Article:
• Home
    Home This is where you can find all the blog posts throughout the site.
  • Categories
    Categories Displays a list of categories from this blog.
  • Tags
    Tags Displays a list of tags that have been used in the blog.
  • Bloggers
    Bloggers Search for your favorite blogger from this site.
  • Archives
    Archives Contains a list of blog posts that were created previously.
  • Login
    Login Login form

Conferences and Conventions: Why we should attend with students

Posted by on in Conferences
  • Font size: Larger Smaller
  • Hits: 879


An LIRR commute. A subway ride uptown during rush hour and the quiet auditorium of Columbia University awaits expectantly with the almost hum of high school journalists.

The Columbia Scholastic Press Association

(CSPA) as well as other scholastic press associations

hold their annual spring conventions around this time of year offering a wealthy opportunity for learning and networking across county and state lines.

This is one of the few conventions I'm fortunate enough to bring students to considering its close proximity to my school and the availability of public transportation. My kids get an authentic opportunity to meet other j-students from all over and learn from different teachers in a college setting.

Armed with my color-coded program that tells students which sessions they will be attending, I don't overlook any details of the responsibility of taking kids to an event like this. But trust must be given for real learning to happen.

In order to make this or any conference successful, here are some tips to remember:
- make sure the students going are interested in what opportunities lay ahead
- make the purpose of the trip and expectations transparent
- communicate openly and frankly often before, during and after the convention
- provide a preferred means of communication (I give my students my cell number. They are required to check in with me regularly)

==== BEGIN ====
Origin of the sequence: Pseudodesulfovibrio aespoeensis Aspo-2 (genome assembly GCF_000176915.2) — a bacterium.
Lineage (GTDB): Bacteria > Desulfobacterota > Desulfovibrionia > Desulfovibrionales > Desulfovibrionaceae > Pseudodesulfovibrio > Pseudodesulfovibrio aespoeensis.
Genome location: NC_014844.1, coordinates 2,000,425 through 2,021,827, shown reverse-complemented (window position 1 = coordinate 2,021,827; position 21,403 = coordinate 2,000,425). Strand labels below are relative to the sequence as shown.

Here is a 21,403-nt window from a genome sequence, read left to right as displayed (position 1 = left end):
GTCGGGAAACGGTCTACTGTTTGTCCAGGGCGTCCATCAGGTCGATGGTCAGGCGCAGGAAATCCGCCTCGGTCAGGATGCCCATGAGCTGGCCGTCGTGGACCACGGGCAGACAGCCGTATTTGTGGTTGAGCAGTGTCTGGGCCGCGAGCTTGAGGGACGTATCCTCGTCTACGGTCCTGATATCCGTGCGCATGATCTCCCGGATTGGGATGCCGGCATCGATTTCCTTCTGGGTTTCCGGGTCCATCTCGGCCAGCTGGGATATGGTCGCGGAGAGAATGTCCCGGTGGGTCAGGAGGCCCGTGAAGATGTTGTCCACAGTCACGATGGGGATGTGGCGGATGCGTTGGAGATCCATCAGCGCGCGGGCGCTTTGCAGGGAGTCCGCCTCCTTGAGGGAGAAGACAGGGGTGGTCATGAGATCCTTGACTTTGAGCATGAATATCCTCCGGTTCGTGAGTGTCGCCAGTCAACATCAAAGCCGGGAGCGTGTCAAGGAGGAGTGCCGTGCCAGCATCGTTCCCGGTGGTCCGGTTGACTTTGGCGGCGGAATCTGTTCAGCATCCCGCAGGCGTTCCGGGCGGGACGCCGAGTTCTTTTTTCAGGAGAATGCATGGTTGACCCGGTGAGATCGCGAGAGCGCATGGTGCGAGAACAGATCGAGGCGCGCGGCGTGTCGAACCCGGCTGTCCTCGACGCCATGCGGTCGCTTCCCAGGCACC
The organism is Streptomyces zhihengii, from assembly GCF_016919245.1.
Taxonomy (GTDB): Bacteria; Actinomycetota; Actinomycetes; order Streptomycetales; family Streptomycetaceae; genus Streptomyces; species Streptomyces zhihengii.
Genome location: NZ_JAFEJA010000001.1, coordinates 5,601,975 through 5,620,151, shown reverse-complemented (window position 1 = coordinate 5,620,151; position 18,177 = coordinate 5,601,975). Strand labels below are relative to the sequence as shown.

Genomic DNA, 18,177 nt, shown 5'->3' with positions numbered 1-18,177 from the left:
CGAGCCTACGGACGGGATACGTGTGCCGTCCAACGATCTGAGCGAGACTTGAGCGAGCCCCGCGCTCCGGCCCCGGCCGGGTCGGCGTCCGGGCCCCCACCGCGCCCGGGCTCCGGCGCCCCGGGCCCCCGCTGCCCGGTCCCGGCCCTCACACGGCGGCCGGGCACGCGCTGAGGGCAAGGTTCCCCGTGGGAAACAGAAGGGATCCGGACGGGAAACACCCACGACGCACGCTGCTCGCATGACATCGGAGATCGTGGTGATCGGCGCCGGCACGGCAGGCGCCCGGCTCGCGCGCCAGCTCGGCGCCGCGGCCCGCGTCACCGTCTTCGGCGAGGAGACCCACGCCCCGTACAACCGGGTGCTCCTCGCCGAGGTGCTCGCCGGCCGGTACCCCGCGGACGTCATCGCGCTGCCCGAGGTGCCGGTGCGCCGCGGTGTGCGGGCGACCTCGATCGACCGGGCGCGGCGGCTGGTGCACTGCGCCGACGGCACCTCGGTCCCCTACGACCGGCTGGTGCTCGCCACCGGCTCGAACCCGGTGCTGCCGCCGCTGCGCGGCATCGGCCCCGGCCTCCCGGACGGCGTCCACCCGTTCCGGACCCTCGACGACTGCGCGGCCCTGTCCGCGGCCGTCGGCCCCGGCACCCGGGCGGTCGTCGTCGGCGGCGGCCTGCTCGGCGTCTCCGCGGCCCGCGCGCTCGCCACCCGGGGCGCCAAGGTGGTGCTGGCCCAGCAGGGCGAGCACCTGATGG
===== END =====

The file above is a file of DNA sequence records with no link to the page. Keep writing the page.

- provide structure but allow for flexibility and freedom
- encourage networking and risk taking in meeting new folk
- be explicit in the expectations with the products to be produced after; require a project of some kind


This originally ran on StarrSackstein.com 

Last modified on
Rate this blog entry:
Starr Sackstein currently works at World Journalism Preparatory School in Flushing, N.Y., as a high-school English and journalism teacher. She is the author of Teaching Mythology Exposed: Helping Teachers Create Visionary Classroom Perspective, Blogging for Educators, Teaching Students to Self-Assess, Hacking Assessment, The Power of Questioning and Simply May . She blogs for Education Week Teacher on “Work in Progress” in addition to her personal blog StarrSackstein.com where she discusses all aspects of being a teacher. Sackstein co-moderates #sunchat and contributes to #NYedChat. In speaking engagements, Sackstein speaks about blogging, journalism education, throwing out grades and BYOD, helping people see technology doesn’t have to be feared. Follow her @MsSackstein on Twitter.
  • No comments made yet. Be the first to submit a comment

Leave your comment

Guest Friday, 21 October 2016